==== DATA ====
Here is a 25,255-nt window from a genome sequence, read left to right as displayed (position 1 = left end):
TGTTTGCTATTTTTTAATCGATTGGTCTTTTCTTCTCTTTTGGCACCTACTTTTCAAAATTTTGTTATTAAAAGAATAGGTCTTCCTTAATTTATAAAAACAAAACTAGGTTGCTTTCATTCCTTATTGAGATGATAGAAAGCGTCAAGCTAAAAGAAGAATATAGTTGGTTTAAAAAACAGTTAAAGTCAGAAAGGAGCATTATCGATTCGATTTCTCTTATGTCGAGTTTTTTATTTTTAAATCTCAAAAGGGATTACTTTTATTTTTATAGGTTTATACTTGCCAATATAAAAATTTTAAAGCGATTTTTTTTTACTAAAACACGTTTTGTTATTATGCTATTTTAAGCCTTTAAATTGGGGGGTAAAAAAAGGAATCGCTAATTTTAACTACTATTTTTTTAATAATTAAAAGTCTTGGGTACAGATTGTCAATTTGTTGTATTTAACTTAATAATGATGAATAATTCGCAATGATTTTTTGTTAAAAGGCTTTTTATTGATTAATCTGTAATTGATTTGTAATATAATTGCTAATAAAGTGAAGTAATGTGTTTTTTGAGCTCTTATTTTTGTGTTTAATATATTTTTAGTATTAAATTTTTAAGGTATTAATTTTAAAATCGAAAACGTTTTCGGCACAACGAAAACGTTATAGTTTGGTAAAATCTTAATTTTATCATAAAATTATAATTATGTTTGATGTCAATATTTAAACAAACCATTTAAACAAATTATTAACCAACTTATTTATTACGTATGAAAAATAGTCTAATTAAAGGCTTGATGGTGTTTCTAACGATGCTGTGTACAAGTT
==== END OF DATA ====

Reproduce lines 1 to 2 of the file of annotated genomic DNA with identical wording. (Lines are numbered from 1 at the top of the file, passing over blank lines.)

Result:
Here is a 25,255-nt window from a genome sequence, read left to right as displayed (position 1 = left end):
TGTTTGCTATTTTTTAATCGATTGGTCTTTTCTTCTCTTTTGGCACCTACTTTTCAAAATTTTGTTATTAAAAGAATAGGTCTTCCTTAATTTATAAAAACAAAACTAGGTTGCTTTCATTCCTTATTGAGATGATAGAAAGCGTCAAGCTAAAAGAAGAATATAGTTGGTTTAAAAAACAGTTAAAGTCAGAAAGGAGCATTATCGATTCGATTTCTCTTATGTCGAGTTTTTTATTTTTAAATCTCAAAAGGGATTACTTTTATTTTTATAGGTTTATACTTGCCAATATAAAAATTTTAAAGCGATTTTTTTTTACTAAAACACGTTTTGTTATTATGCTATTTTAAGCCTTTAAATTGGGGGGTAAAAAAAGGAATCGCTAATTTTAACTACTATTTTTTTAATAATTAAAAGTCTTGGGTACAGATTGTCAATTTGTTGTATTTAACTTAATAATGATGAATAATTCGCAATGATTTTTTGTTAAAAGGCTTTTTATTGATTAATCTGTAATTGATTTGTAATATAATTGCTAATAAAGTGAAGTAATGTGTTTTTTGAGCTCTTATTTTTGTGTTTAATATATTTTTAGTATTAAATTTTTAAGGTATTAATTTTAAAATCGAAAACGTTTTCGGCACAACGAAAACGTTATAGTTTGGTAAAATCTTAATTTTATCATAAAATTATAATTATGTTTGATGTCAATATTTAAACAAACCATTTAAACAAATTATTAACCAACTTATTTATTACGTATGAAAAATAGTCTAATTAAAGGCTTGATGGTGTTTCTAACGATGCTGTGTACAAGTT